(Bloomberg) -- Crown Castle Inc. co-founder Ted Miller ratcheted up a proxy fight with the cellular tower company’s board, suing directors over a cooperation agreement they struck with Paul Singer’s Elliott Investment Management.

Miller, who helped launch Crown Castle in 1994, says the board is improperly beholden to activist investor Elliott, one of the company’s largest shareholders. Elliott signed a cooperation agreement with Crown Castle in December and got two board seats.

The agreement amounts to an “unreasonable and disproportionate defensive measure,” Miller argues in the suit, filed Tuesday in Delaware Chancery Court. He is asking the court to invalidate the pact, which he says harms Crown Castle shareholders by subjecting them to “the whims of Elliott and the artificial constraints imposed” by the pact on decisions such as finding a new chief executive officer. 

‘Backroom Deals’

“The affairs of Delaware corporations, however, must be managed by boards of directors, not backroom deals,” Miller said in the complaint. 

Crown Castle’s shares were up 2.6% to $108.35 at 3:21 p.m. in New York on Wednesday, giving the company a market value of about $47 billion. The shares rose about 5% the day after Elliott disclosed its stake in November.

The company said the lawsuit had no merit. 

“Crown Castle’s board and management team are focused on conducting the company’s business, including completing the strategic and operating review of the fiber business and its CEO search, in a manner that is in the best interest of the company and its shareholders,” it said in a statement.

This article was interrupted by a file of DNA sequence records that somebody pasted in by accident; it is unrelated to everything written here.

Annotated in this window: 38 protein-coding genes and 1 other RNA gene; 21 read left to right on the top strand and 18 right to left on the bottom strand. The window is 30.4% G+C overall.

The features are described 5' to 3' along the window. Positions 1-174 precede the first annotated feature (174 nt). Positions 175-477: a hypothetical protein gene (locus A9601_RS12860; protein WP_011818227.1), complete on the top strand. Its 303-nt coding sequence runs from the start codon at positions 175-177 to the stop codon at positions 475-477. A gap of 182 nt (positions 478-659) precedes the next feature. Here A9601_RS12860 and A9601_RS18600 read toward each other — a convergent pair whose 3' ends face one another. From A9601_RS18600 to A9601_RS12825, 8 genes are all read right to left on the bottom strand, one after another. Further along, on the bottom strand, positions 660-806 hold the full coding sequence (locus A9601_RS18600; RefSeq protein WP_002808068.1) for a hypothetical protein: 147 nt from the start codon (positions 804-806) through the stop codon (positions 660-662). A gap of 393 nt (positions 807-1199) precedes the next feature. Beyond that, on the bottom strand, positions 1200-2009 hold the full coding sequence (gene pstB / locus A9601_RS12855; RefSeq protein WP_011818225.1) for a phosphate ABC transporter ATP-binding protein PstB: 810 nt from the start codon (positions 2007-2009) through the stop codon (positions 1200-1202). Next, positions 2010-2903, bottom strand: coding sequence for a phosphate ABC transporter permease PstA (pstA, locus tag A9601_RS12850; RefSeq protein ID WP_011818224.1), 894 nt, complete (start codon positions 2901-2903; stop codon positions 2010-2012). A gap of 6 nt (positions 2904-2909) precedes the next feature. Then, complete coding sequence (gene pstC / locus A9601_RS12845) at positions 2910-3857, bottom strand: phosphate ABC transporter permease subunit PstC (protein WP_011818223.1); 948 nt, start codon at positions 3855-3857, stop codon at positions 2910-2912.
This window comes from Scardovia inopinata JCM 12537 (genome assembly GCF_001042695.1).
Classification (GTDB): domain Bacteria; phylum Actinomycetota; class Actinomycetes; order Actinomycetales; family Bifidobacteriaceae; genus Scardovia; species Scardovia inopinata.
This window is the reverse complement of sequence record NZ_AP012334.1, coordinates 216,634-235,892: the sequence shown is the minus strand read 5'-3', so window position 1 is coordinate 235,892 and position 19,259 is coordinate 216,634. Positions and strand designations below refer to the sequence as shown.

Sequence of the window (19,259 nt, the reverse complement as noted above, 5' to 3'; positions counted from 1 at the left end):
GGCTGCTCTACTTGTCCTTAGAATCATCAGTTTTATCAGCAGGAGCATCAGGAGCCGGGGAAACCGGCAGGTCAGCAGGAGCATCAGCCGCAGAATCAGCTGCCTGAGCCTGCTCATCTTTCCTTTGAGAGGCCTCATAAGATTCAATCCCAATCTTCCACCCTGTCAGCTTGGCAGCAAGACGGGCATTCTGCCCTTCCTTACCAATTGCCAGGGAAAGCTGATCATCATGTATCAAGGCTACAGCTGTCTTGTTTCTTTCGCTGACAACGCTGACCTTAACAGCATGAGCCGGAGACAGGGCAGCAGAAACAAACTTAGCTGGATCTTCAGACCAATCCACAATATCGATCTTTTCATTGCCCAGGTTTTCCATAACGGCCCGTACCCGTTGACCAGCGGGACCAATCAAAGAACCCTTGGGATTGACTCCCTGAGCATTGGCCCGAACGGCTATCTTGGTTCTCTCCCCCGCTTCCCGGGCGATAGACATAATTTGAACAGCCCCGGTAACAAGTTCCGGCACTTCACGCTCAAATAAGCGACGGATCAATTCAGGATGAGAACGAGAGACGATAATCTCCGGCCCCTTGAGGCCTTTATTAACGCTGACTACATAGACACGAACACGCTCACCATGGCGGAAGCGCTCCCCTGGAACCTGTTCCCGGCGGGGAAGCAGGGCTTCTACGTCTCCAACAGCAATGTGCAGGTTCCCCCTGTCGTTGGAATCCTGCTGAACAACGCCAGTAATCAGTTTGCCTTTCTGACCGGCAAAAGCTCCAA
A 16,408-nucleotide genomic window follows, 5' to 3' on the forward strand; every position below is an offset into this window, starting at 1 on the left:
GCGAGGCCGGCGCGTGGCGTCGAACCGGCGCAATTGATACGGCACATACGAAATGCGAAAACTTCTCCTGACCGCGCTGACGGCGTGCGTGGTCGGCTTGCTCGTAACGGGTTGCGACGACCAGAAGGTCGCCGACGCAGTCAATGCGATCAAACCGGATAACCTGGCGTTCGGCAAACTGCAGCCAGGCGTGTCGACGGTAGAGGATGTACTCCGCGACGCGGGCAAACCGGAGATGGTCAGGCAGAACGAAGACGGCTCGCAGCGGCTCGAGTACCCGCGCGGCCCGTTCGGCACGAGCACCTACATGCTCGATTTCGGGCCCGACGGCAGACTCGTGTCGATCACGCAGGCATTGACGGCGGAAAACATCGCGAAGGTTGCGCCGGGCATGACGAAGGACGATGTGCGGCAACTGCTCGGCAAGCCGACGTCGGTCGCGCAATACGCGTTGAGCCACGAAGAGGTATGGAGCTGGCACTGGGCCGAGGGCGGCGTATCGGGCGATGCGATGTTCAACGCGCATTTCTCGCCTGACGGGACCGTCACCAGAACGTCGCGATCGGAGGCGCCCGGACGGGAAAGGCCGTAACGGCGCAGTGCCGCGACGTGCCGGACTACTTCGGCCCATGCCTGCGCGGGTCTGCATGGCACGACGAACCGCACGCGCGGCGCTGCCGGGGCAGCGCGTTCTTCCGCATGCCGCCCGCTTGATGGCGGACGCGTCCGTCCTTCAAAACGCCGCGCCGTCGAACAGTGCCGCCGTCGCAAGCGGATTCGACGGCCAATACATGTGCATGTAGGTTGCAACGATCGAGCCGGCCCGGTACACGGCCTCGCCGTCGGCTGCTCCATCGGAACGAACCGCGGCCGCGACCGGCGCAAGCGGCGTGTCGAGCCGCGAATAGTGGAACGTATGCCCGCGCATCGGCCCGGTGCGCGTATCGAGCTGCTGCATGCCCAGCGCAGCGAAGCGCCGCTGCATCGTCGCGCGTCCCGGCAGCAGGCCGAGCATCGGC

In a Feb. 20 letter, a lawyer for Crown Castle said Miller’s position was laced with “factual inaccuracies” and “completely distorts the nature of the relationship between CCI and Elliott.”

A representative of Elliott, which is also named as a defendant in the suit, had no immediate comment on it.

Elliott’s Push

Elliott urged Crown Castle late last year to begin a search for new board members and management as well as a review of its fiber business. It said it had a stake of about $2 billion in the company, according to a letter to the Crown Castle board. It had earlier asked the company to consider strategic options for the fiber unit in 2020.

Read More: Elliott Investment Calls for Overhaul at Crown Castle

The company announced a CEO search and a review of the fiber operations a month later, as part of the pact with Elliott. It also appointed two new directors, including Elliott portfolio manager Jason Genrich. It announced in December that CEO Jay Brown was retiring. Brown was replaced by board member Anthony Melone on an interim basis.

Miller, who left Crown Castle in 2002 according to his LinkedIn page, has about $100 million of “economic exposure” in the company’s common stock, together with his affiliates, according to the lawsuit. He has publicly criticized the Elliott agreement and is calling for it to be put to a shareholder vote. He has dismissed Elliott’s direction of the company as lacking in “expertise, vision and urgency.”

Miller and his Boots Capital Management have put forward four board candidates of their own, including Miller himself and his son-in-law. Crown Castle officials have rejected that slate, saying the nominees “do not possess the relevant expertise and experience.”

The case is Miller v. Bartolo, 2024-0176, Delaware Chancery Court (Wilmington).

(Adds the interim appointment of Anthony Melone in last section. An earlier version of this story was corrected to make it clear that the Elliott representative had no immediate comment on the lawsuit.)

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